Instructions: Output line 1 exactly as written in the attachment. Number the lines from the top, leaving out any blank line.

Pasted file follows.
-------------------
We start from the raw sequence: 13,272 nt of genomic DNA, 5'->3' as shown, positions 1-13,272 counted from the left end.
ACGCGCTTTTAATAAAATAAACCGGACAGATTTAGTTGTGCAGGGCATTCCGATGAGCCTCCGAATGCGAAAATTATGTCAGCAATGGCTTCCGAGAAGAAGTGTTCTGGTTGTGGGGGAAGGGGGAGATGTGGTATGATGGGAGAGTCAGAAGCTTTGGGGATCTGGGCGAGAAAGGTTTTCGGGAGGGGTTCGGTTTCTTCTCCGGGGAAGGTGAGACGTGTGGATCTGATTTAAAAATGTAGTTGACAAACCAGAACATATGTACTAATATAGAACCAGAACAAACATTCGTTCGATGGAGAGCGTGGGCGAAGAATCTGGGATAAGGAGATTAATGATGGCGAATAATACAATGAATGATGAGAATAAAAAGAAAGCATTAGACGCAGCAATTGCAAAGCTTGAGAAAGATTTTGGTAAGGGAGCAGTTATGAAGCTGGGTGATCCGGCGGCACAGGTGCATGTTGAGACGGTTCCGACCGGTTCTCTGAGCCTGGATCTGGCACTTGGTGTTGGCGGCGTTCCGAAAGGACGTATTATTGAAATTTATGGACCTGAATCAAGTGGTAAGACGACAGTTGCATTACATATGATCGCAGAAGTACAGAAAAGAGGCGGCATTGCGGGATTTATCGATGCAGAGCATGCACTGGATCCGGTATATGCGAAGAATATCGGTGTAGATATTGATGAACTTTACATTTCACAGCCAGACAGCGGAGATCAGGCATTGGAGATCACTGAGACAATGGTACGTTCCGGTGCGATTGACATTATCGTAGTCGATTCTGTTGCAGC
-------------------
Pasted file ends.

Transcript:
We start from the raw sequence: 13,272 nt of genomic DNA, 5'->3' as shown, positions 1-13,272 counted from the left end.